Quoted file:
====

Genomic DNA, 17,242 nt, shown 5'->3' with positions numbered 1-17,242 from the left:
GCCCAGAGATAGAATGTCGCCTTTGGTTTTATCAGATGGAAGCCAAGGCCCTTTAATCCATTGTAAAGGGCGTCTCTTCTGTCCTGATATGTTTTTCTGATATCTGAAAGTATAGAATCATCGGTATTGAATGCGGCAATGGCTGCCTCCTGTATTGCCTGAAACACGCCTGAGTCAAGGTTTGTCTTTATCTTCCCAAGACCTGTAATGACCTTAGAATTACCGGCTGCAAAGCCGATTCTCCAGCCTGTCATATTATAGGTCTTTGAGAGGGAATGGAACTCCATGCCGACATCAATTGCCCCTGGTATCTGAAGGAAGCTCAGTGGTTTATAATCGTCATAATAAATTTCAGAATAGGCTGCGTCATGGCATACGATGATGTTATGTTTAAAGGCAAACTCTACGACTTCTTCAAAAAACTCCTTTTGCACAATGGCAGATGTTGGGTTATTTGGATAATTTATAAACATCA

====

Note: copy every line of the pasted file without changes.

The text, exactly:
Genomic DNA, 17,242 nt, shown 5'->3' with positions numbered 1-17,242 from the left:
GCCCAGAGATAGAATGTCGCCTTTGGTTTTATCAGATGGAAGCCAAGGCCCTTTAATCCATTGTAAAGGGCGTCTCTTCTGTCCTGATATGTTTTTCTGATATCTGAAAGTATAGAATCATCGGTATTGAATGCGGCAATGGCTGCCTCCTGTATTGCCTGAAACACGCCTGAGTCAAGGTTTGTCTTTATCTTCCCAAGACCTGTAATGACCTTAGAATTACCGGCTGCAAAGCCGATTCTCCAGCCTGTCATATTATAGGTCTTTGAGAGGGAATGGAACTCCATGCCGACATCAATTGCCCCTGGTATCTGAAGGAAGCTCAGTGGTTTATAATCGTCATAATAAATTTCAGAATAGGCTGCGTCATGGCATACGATGATGTTATGTTTAAAGGCAAACTCTACGACTTCTTCAAAAAACTCCTTTTGCACAATGGCAGATGTTGGGTTATTTGGATAATTTATAAACATCA